Tropical Storm Dennis Still In Eastern Atlantic
Sep. 14, 1987
MIAMI (AP) _ Like its predecessors this season, Tropical Storm Dennis seems to be steering clear of the United States and showed no signs of strengthening Sunday, a meteorologist said.
The Atlantic hurricane season's three previous storms dissipated at sea. Only one, Arlene, became strong enough to be called a hurricane.
At 10:30 p.m. EDT, the fourth-named storm of the 1987 Atlantic hurricane season was centered near latitude 16.5 north and longitude 36.7 west, or about 875 miles west of Sao Tiago in the Cape Verde Islands off Africa, the National Hurricane Center in nearby Coral Gables reported.
Dennis was moving west-northwest at about 10 mph with maximum sustained wind estimated at 40 mph, said hurricane forecaster Miles Lawrence. That strength and movement was expected to hold steady for 24 hours, he said in the advisory.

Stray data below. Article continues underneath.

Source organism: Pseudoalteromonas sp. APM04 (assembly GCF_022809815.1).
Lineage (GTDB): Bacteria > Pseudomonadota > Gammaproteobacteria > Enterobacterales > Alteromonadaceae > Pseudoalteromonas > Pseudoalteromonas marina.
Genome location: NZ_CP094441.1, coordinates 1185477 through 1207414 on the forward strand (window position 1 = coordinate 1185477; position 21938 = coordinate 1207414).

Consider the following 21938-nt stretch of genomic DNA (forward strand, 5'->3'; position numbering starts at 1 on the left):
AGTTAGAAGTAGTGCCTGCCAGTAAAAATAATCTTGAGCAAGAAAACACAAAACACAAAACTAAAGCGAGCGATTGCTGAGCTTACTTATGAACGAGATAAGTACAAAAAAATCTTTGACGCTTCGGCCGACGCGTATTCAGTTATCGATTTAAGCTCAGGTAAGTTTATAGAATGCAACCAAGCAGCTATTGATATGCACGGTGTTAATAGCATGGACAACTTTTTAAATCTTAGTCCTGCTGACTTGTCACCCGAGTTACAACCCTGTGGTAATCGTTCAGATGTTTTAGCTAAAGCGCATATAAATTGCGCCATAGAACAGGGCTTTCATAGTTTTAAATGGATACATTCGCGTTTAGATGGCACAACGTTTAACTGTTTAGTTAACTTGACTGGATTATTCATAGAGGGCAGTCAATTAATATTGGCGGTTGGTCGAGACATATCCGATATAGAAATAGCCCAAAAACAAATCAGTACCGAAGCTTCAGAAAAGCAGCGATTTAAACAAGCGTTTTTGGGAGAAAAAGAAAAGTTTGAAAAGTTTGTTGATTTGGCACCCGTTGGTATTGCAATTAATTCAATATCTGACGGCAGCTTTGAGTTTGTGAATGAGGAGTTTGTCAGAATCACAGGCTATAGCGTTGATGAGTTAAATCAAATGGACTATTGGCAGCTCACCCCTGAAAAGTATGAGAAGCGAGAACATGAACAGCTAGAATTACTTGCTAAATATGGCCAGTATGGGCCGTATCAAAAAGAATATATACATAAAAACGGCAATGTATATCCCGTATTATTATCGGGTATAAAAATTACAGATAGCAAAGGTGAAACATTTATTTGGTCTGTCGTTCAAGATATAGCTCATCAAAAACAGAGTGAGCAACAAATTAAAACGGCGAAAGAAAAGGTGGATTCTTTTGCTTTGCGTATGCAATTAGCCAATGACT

''It seems to be following a pattern that's been set up this year for storms to stay over in the eastern Atlantic and not turn into hurricanes,'' Lawrence said. ''But the pattern is subject to change at any time.''
Dennis reached tropical storm status late Thursday when its maximum sustained wind reached the minimum of 39 mph. Storms are upgraded to hurricanes when sustained wind hits 74 mph.
Meanwhile, an Air Force reconnaissance plane detected the 11th tropical depression of the 1987 Atlantic hurricane season Sunday in an area of disturbed weather east of the Lesser Antilles.
At 10:30 p.m. EDT, the broad center of the depression was located near latitude 15.5 north and longitude 55.5 west, or about 425 miles east-southeast of Antigua, said forecaster Hal Gerrish.
With maximum winds of 35 mph, the depression was moving west-northwest at about 10 mph and was expected to keep the same strength and movement through Monday.